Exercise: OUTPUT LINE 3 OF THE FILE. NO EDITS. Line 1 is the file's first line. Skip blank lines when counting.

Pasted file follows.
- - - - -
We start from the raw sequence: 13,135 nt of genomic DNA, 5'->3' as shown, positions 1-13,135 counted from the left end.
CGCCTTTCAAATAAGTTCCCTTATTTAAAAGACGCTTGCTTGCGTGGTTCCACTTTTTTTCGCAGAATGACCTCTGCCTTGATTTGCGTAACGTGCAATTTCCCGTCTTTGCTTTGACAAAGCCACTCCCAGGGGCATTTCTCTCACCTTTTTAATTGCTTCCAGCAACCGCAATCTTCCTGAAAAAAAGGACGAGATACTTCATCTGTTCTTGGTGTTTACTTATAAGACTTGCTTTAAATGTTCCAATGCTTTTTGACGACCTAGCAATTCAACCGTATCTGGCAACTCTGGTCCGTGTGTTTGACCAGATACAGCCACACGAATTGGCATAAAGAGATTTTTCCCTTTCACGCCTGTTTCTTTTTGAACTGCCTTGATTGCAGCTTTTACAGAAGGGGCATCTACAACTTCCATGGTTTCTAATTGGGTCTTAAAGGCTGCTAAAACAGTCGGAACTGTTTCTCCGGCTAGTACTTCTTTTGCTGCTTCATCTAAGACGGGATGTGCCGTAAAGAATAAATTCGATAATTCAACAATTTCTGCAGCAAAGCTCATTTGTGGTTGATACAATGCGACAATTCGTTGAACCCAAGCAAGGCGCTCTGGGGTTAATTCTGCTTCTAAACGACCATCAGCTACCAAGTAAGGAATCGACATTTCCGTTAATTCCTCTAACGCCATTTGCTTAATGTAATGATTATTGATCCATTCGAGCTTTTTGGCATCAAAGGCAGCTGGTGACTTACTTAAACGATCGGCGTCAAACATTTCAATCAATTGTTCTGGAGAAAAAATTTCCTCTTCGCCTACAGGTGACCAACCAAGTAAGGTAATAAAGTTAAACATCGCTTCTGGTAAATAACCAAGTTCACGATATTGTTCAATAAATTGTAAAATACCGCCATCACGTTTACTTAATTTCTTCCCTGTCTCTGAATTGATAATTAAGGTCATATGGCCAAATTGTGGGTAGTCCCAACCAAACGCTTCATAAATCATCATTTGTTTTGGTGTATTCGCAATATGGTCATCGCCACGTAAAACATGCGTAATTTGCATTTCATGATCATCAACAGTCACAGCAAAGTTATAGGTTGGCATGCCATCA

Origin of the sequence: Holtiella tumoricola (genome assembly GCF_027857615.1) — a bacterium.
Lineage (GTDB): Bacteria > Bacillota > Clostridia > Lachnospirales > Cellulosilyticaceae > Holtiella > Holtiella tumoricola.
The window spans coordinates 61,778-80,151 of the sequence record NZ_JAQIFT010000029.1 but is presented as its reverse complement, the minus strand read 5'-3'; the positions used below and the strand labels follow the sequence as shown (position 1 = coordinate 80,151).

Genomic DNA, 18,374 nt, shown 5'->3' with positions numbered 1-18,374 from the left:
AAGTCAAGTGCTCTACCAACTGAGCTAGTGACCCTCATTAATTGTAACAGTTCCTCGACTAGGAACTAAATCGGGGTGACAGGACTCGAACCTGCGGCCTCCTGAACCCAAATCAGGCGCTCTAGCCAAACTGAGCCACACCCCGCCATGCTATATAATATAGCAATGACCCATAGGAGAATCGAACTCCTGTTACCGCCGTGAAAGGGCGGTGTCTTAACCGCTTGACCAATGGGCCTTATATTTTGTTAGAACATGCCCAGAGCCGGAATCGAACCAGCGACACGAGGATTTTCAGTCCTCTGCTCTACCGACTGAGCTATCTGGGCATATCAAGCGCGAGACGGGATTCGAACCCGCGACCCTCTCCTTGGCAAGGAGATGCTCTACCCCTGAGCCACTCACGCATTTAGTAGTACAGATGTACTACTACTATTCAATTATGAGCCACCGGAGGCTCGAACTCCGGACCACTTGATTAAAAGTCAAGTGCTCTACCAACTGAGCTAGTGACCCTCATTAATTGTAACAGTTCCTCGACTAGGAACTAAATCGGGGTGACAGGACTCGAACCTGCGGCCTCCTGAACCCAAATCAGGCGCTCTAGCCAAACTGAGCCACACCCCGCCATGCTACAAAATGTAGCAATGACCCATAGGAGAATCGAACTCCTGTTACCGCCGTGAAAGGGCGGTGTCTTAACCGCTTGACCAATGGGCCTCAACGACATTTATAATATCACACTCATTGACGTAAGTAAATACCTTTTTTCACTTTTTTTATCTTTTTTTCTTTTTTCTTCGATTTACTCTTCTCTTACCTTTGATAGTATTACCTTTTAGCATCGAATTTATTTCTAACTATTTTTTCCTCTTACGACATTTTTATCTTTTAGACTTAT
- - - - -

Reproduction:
Origin of the sequence: Holtiella tumoricola (genome assembly GCF_027857615.1) — a bacterium.